Carl Icahn, the notorious activist investor, is now pushing for some big changes at online marketplace eBay . In a recent statement, eBay revealed that Icahn is looking for the comany to spin off its PayPal unit as a separate business in order to unlock the value in that segment.
Since being purchased by eBay more than a decade ago for just $1.5 billion, PayPal has pretty much become the engine for eBay’s growth, and the real reason to own shares of EBAY. The broad ‘payments’ division of eBay now nearly does as much revenue as the ‘marketplace’ division, and growth has been much stronger on the payments side as well.
And as more users embrace PayPal for a variety of transactions, it appears as though the growth potential here is still enormous. This is particularly true if PayPal’s ‘Here’ mobile payment system takes off, as this could further add to the PayPal network, and help the firm more effectively compete with those who have already made a name for themselves in this space, like Square.
What About eBay?
I think the move might unlock some value for shareholders, and now that PayPal is of decent size and has strong brand name recognition, it is doubtful that going it alone would impede the platform’s growth potential too much. If anything, an unleashed PayPal could see more interest from users who like the PayPal platform, but aren’t too big of fans of eBay.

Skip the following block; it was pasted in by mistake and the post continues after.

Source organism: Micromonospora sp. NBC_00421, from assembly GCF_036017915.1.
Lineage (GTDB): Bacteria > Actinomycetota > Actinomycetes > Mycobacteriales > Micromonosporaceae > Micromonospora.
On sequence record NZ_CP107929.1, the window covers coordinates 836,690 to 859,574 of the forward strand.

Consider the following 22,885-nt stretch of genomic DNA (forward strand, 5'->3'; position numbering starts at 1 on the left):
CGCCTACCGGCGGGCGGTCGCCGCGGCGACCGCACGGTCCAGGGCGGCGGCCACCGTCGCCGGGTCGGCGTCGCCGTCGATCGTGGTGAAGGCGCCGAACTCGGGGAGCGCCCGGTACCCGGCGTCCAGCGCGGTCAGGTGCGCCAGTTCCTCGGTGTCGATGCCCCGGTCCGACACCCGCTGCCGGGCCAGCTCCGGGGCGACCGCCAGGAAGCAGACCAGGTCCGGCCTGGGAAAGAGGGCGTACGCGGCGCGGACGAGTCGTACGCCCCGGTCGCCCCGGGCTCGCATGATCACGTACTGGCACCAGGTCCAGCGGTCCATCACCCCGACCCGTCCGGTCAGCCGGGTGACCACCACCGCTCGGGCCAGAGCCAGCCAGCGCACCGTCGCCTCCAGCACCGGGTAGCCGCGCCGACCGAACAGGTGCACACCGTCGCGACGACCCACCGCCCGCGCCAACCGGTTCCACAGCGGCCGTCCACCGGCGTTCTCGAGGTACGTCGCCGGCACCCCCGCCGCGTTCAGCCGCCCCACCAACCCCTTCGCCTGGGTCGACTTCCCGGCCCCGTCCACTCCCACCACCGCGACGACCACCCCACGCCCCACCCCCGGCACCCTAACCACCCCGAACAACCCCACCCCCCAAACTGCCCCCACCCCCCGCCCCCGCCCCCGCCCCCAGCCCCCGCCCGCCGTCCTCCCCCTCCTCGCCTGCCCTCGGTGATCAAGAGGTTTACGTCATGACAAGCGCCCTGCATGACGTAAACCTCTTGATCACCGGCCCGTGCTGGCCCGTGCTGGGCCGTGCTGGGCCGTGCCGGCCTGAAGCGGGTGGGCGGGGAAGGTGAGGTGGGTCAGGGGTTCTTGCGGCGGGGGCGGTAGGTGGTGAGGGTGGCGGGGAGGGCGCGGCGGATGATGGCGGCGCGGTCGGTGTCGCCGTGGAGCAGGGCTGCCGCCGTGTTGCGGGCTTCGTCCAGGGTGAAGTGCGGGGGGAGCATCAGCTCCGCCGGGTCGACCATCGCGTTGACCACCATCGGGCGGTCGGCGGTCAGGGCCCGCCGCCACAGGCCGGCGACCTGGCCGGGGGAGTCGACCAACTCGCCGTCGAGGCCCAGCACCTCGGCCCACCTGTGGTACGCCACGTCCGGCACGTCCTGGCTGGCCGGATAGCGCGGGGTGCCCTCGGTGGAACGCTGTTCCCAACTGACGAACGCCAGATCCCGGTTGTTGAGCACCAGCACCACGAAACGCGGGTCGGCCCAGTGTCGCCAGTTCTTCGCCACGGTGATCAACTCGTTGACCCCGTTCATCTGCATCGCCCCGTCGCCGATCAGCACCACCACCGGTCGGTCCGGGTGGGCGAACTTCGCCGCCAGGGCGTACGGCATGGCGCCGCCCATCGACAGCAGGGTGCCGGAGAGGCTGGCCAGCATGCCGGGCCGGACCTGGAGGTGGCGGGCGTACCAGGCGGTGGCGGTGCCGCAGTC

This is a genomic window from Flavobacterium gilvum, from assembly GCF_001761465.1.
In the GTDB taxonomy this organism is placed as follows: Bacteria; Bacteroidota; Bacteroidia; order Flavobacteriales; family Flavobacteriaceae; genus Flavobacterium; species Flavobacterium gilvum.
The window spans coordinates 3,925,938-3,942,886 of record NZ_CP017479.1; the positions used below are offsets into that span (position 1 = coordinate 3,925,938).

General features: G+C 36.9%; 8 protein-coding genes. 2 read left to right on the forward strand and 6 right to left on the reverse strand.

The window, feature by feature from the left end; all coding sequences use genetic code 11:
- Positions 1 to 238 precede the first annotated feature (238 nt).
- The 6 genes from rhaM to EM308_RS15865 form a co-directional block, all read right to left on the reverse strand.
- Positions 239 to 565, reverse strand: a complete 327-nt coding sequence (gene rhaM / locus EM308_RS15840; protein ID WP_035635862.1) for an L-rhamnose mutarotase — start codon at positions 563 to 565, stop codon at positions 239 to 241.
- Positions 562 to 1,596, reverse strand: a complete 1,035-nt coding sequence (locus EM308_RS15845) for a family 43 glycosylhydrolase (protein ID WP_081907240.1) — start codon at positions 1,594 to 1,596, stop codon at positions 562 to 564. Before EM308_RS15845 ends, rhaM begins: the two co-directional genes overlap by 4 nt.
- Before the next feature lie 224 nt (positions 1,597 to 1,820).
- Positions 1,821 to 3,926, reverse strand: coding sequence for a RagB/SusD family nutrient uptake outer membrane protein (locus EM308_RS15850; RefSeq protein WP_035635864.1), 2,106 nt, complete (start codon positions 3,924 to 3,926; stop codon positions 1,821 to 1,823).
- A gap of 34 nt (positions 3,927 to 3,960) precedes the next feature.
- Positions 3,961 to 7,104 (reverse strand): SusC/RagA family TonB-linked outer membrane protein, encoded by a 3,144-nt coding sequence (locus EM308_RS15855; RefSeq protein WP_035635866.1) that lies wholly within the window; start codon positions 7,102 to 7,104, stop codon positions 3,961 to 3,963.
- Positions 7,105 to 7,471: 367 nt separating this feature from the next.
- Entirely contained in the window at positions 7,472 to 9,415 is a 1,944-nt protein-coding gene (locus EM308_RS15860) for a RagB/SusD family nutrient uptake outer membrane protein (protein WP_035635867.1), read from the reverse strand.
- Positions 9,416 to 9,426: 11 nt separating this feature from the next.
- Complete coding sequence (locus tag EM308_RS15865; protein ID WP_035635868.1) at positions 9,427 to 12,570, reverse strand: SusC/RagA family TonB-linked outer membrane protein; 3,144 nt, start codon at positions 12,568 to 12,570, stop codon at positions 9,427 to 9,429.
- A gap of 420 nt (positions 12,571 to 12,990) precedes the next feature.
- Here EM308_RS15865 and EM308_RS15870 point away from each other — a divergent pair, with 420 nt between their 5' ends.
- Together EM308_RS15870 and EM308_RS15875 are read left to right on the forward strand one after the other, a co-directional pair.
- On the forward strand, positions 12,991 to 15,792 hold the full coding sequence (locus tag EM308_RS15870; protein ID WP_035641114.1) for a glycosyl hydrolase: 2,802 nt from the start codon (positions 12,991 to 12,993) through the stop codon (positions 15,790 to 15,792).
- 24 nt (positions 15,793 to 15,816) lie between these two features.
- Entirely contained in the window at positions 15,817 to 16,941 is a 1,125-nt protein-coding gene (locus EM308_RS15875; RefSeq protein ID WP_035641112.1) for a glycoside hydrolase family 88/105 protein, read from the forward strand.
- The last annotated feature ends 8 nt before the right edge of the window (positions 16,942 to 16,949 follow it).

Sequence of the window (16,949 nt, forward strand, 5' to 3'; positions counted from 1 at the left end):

Furthermore, eBay isn’t exactly dying, but it certainly isn’t the high growth tech enterprise that it used to be. The company has been lagging its internet commerce peers like Amazon for quite some time, and analysts don’t seem to like eBay’s outlook too much either.
In fact, while Amazon currently has a Zacks Rank #2 (Buy), eBay is stuck in Zacks Rank #4 (Sell) territory. And with estimates universally lower (in our consensus) over the past 90 days, it is hard to see a quick turnaround in this struggling firm. For that reason, it might make some sense to jettison PayPal for the good of the shareholders.
However, some have argued that there are significant ‘synergies’ between eBay and PayPal. Close to one-third of PayPal’s new accounts in Q4 came from eBay, while half of PayPal’s new mobile accounts came from the online marketplace.
So in many ways, eBay is now operating as a funnel for its growing payments business, which is close to being the flagship part of the company already. Given this relationship, I find it hard to believe that eBay would part ways with PayPal, and I doubt that this idea will really gain that much traction unless Icahn really digs in on this 'solution' to eBay’s overall sluggishness.
But what do you think?
Is a spin-off of PayPal a good idea and who does this move really benefit?
Let us know in the comments section below!
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